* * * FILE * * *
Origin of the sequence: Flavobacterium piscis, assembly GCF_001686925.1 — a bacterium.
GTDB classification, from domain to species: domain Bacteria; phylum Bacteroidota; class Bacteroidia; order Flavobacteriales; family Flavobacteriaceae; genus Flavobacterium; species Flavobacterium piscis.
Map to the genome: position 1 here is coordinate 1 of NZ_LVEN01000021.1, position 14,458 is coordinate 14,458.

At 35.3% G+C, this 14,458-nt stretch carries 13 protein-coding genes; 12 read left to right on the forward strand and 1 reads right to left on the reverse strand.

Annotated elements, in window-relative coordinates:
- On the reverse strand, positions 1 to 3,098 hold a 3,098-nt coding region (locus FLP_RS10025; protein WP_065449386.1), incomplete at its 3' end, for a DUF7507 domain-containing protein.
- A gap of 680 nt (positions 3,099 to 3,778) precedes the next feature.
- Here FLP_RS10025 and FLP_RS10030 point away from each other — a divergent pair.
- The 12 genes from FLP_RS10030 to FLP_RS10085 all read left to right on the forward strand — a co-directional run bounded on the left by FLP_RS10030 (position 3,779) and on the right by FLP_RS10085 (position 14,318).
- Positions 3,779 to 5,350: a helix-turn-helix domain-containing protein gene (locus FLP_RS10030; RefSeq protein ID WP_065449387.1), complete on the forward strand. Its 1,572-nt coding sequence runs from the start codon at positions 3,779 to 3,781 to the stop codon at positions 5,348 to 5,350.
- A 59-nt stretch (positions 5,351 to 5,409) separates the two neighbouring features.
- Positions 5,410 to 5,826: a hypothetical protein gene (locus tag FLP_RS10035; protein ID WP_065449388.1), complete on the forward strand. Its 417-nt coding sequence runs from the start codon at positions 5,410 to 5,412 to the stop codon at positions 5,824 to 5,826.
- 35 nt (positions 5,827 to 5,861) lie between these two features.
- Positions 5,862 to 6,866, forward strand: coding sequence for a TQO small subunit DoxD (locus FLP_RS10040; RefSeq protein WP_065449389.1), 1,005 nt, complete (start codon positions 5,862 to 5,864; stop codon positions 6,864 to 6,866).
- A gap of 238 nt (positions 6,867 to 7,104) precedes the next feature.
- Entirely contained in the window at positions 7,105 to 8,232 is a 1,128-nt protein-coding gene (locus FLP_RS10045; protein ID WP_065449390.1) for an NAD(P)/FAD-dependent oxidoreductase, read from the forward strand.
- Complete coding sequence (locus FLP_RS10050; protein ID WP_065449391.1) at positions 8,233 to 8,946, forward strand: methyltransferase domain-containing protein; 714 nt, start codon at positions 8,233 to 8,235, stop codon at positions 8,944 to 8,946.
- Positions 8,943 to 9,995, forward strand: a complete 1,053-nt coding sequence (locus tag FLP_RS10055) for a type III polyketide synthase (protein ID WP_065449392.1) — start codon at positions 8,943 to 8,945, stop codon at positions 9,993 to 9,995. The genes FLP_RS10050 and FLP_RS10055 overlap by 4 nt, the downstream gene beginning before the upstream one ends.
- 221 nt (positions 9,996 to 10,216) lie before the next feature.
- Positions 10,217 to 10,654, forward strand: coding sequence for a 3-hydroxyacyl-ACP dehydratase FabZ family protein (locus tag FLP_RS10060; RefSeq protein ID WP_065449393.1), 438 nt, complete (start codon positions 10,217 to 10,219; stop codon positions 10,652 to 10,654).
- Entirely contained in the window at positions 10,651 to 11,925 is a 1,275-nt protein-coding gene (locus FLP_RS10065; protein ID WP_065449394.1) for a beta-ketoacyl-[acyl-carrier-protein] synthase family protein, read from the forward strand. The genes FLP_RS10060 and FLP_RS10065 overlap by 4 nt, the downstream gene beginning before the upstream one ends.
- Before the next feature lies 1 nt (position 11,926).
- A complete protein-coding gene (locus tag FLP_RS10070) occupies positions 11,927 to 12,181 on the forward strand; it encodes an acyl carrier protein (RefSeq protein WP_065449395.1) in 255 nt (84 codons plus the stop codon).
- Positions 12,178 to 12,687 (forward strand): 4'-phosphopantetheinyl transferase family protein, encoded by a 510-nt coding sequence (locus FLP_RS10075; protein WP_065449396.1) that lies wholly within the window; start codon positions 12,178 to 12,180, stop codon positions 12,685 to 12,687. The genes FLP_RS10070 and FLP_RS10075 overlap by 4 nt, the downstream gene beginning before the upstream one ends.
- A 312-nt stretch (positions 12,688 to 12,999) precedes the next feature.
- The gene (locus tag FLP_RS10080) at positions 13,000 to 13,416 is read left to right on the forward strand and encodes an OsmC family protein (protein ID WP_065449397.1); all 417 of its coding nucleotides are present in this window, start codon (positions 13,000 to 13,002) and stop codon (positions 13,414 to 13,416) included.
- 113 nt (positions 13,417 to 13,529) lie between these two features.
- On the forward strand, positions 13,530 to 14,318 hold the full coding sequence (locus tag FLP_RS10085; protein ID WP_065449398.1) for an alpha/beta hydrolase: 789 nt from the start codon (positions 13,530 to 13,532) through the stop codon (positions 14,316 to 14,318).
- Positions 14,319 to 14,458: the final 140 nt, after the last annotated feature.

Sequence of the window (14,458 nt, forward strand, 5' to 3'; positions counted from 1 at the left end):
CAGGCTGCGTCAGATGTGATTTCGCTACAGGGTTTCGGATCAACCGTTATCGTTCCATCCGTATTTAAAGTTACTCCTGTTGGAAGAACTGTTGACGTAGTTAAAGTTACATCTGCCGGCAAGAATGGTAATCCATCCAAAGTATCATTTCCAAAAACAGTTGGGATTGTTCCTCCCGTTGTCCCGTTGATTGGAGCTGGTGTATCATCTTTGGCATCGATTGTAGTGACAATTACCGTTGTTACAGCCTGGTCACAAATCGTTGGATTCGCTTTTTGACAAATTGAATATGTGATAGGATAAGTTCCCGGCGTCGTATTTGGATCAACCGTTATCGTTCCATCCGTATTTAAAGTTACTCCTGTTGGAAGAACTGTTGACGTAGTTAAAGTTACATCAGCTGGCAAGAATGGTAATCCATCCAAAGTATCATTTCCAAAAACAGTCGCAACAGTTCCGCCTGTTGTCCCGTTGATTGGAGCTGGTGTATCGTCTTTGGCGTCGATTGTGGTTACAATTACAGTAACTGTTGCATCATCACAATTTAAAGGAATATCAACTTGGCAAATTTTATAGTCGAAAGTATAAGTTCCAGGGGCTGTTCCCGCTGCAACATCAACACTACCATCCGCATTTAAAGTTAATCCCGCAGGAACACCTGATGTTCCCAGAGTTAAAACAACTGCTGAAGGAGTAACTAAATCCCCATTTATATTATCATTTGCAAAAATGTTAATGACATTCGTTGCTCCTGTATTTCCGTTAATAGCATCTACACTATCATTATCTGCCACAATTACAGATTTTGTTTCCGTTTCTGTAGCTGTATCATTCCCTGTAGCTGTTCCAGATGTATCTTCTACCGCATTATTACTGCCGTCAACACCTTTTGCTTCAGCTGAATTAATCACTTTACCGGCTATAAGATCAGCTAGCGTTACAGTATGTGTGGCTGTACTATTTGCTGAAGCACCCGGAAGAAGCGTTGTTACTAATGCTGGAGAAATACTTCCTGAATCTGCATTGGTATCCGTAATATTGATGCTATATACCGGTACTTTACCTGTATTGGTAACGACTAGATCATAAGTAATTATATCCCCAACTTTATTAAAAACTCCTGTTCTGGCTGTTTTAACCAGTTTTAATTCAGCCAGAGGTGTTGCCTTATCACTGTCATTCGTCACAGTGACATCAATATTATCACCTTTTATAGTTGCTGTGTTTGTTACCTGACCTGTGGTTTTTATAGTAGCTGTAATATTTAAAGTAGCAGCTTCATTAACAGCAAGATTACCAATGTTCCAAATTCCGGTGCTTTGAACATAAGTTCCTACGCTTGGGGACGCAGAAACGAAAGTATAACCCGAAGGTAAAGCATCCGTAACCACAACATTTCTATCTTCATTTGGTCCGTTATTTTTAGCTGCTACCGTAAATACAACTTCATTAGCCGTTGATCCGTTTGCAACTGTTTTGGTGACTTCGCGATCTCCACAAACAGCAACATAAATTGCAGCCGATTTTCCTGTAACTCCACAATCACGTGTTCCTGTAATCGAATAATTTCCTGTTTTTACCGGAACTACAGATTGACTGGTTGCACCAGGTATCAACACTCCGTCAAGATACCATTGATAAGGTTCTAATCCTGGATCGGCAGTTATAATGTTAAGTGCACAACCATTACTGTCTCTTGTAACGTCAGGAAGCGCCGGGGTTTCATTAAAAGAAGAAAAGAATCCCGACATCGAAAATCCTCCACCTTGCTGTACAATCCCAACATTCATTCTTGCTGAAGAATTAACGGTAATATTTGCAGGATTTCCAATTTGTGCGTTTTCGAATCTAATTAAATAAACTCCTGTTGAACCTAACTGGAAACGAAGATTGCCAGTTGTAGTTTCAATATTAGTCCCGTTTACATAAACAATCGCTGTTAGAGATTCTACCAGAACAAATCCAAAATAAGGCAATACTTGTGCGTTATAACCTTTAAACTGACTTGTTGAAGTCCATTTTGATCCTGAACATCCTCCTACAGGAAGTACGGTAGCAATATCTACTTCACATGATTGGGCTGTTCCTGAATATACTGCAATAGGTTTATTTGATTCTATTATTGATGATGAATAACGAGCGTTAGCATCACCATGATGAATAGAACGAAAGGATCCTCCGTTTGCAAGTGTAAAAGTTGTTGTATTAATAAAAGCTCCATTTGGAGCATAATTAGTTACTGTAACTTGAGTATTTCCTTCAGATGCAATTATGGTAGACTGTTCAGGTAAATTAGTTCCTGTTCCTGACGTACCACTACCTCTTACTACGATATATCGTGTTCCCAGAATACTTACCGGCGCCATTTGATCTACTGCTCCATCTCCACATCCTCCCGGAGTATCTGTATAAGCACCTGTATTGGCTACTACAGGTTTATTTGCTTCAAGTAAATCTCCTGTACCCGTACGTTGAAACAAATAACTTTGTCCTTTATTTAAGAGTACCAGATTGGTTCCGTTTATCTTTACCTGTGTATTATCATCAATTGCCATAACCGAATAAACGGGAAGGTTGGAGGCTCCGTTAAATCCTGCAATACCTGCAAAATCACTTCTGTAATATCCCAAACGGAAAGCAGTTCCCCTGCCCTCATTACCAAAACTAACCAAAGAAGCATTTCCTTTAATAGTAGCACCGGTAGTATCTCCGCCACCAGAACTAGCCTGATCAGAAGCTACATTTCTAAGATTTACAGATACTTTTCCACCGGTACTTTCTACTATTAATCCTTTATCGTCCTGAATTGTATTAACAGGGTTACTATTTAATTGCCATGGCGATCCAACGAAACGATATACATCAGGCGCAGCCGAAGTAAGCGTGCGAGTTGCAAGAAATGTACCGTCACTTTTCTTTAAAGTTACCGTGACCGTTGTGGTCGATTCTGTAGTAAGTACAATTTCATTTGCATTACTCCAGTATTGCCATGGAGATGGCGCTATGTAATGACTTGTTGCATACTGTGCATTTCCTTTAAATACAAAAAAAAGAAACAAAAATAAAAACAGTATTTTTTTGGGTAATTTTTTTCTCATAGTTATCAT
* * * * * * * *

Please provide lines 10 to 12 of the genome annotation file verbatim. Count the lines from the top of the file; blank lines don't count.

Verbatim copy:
- Positions 3,779 to 5,350: a helix-turn-helix domain-containing protein gene (locus FLP_RS10030; RefSeq protein ID WP_065449387.1), complete on the forward strand. Its 1,572-nt coding sequence runs from the start codon at positions 3,779 to 3,781 to the stop codon at positions 5,348 to 5,350.
- A 59-nt stretch (positions 5,351 to 5,409) separates the two neighbouring features.
- Positions 5,410 to 5,826: a hypothetical protein gene (locus tag FLP_RS10035; protein ID WP_065449388.1), complete on the forward strand. Its 417-nt coding sequence runs from the start codon at positions 5,410 to 5,412 to the stop codon at positions 5,824 to 5,826.